206 citations


Cites background from "Protection from H1N1 influenza viru..."

  • ...Though Se supplementation did not decrease the viral titer, it achieved 50 % reduction of mortality as compared to virus-infected Se-deficient mice, hence providing some evidence that Se supplementation improves the immune response to lethal influenza infection [165]....

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Journal ArticleDOI
TL;DR: This review summarizes the survey of knowledge on selenium nanoparticles, their biological effects in the organism, advantages, absorption mechanisms, and nanotechnological applications for peroral administration and explores the possibilities of a more effective way of administration, especially in seenium-deficient organisms.
Abstract: Traditional supplements of selenium generally have a low degree of absorption and increased toxicity. Therefore, it is imperative to develop innovative systems as transporters of selenium compounds, which would raise the bioavailability of this element and allow its controlled release in the organism. Nanoscale selenium has attracted a great interest as a food additive especially in individuals with selenium deficiency, but also as a therapeutic agent without significant side effects in medicine. This review is focused on the incorporation of nanotechnological applications, in particular exploring the possibilities of a more effective way of administration, especially in selenium-deficient organisms. In addition, this review summarizes the survey of knowledge on selenium nanoparticles, their biological effects in the organism, advantages, absorption mechanisms, and nanotechnological applications for peroral administration.

181 citations


Cites background from "Protection from H1N1 influenza viru..."

  • ...5 mg Se⋅kg−1, and mice with low serum selenium concentrations showed a marked reduction in body weight (BW) and lower levels of TNF-α and IFN-γ.(120) For improving the immune response in the body, the administration of SeNPs can also be an efficient realizable approach....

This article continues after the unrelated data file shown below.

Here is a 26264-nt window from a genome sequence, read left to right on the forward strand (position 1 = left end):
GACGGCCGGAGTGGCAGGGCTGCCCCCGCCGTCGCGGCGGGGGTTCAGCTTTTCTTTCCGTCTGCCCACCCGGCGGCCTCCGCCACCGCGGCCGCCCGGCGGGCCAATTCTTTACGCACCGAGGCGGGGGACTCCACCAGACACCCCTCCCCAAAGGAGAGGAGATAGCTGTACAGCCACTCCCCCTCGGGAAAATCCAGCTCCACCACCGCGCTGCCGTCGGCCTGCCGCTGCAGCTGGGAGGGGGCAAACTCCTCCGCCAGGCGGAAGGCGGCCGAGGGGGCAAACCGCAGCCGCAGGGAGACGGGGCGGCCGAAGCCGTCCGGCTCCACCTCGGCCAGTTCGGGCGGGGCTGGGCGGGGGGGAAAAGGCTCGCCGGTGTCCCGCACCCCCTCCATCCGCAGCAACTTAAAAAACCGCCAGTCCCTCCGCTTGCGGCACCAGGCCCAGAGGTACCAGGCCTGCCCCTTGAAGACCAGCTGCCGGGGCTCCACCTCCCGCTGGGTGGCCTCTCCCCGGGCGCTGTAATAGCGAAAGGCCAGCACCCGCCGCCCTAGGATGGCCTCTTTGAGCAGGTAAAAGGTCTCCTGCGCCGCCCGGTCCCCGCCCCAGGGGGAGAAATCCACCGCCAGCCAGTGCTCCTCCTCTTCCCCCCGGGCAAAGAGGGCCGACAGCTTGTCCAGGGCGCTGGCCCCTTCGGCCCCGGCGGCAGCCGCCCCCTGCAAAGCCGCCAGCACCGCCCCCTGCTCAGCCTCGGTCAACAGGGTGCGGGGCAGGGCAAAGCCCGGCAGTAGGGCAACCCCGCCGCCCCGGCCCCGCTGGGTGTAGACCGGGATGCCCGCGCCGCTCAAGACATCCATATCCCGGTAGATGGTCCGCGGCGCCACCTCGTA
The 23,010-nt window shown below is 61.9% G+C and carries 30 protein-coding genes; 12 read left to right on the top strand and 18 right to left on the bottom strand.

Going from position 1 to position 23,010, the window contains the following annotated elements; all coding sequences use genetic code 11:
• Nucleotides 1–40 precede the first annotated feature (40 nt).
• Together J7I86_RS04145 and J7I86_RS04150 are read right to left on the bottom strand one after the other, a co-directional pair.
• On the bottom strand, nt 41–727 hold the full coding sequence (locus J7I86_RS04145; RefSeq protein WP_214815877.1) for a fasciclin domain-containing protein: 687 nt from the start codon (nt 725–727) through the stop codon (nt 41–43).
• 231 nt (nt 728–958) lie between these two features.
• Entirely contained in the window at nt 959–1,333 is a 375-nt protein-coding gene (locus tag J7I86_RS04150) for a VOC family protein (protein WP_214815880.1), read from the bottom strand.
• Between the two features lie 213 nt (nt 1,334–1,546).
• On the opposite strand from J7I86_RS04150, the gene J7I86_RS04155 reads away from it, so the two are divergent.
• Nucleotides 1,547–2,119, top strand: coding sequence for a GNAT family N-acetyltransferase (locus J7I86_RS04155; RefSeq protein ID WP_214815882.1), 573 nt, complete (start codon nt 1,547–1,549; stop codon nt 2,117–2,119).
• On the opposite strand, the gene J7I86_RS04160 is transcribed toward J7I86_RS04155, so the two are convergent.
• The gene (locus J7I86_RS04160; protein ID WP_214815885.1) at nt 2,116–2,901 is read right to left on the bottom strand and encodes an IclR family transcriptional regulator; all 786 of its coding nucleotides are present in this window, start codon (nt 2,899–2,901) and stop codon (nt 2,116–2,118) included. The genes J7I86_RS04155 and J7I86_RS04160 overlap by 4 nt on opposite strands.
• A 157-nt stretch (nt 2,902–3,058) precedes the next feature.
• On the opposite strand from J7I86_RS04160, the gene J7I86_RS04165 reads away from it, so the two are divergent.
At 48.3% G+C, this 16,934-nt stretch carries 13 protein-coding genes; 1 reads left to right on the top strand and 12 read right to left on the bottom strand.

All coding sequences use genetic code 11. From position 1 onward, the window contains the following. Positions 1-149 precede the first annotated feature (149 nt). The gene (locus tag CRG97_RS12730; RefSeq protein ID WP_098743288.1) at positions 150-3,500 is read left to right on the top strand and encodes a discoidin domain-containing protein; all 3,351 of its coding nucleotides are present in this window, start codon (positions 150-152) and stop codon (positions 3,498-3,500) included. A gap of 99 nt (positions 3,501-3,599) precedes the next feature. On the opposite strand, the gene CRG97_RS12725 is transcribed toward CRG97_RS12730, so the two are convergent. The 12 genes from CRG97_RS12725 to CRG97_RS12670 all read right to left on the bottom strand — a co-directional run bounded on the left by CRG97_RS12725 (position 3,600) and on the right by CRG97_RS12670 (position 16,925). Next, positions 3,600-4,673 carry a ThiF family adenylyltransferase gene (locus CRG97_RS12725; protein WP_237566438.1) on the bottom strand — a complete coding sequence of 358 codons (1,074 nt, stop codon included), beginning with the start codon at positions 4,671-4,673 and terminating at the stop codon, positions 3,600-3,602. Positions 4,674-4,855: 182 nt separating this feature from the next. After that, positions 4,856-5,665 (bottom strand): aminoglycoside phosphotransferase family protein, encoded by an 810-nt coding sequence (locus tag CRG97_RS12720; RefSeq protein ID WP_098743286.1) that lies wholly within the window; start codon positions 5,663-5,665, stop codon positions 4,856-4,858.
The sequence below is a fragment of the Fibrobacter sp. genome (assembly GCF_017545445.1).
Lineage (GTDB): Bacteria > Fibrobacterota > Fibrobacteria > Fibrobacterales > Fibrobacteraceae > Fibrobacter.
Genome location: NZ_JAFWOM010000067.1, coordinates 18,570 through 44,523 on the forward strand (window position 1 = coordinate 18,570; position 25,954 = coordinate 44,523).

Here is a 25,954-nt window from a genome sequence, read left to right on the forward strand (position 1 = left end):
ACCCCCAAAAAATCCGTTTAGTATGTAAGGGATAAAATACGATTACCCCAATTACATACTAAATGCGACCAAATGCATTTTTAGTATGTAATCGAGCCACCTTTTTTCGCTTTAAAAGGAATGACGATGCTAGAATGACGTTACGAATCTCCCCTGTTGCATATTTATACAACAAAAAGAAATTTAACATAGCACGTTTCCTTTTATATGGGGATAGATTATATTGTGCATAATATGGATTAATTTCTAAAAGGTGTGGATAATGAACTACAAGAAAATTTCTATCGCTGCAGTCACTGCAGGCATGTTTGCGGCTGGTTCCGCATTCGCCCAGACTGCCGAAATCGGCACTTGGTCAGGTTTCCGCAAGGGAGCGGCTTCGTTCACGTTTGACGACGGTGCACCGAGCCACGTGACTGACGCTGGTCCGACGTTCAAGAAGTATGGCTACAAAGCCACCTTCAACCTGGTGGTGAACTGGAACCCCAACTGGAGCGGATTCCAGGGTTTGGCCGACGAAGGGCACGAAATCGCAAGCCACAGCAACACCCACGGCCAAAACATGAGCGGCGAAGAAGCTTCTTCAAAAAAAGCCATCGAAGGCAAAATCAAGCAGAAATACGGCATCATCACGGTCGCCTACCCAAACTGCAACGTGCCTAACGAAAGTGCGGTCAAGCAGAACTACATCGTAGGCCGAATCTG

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  • ...The mortality of the H1N1 influenza virus-infected selenium-deficient mice was 3 times higher compared to those receiving Na 2 SeO 3 at the dose of 0.5 mg Se⋅kg−1, and mice with low serum selenium concentrations showed a marked reduction in body weight (BW) and lower levels of TNF-α and IFN-γ.120 For improving the immune response in the body, the administration of SeNPs can also be an efficient realizable approach....

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Journal ArticleDOI
TL;DR: The results establish Sel K as an endoplasmic reticulum-membrane protein important for promoting effective Ca2+ flux during immune cell activation and provide insight into molecular mechanisms by which dietary selenium enhances immune responses.
Abstract: Selenoprotein K (Sel K) is a selenium-containing protein for which no function has been identified. We found that Sel K is an endoplasmic reticulum transmembrane protein expressed at relatively high levels in immune cells and is regulated by dietary selenium. Sel K−/− mice were generated and found to be similar to wild-type controls regarding growth and fertility. Immune system development was not affected by Sel K deletion, but specific immune cell defects were found in Sel K−/− mice. Receptor-mediated Ca2+ flux was decreased in T cells, neutrophils, and macrophages from Sel K−/− mice compared with controls. Ca2+-dependent functions including T cell proliferation, T cell and neutrophil migration, and Fcγ receptor-mediated oxidative burst in macrophages were decreased in cells from Sel K−/− mice compared with that in cells from controls. West Nile virus infections were performed, and Sel K−/− mice exhibited decreased viral clearance in the periphery and increased viral titers in brain. Furthermore, West Nile virus-infected Sel K−/− mice demonstrated significantly lower survival (2 of 23; 8.7%) compared with that of wild-type controls (10 of 26; 38.5%). These results establish Sel K as an endoplasmic reticulum-membrane protein important for promoting effective Ca2+ flux during immune cell activation and provide insight into molecular mechanisms by which dietary selenium enhances immune responses.

161 citations


Journal ArticleDOI
TL;DR: The formal identification of viral selenoproteins in the genome of molluscum contagiosum and fowlpox viruses demonstrated the importance of selenocsteine in viral cycle.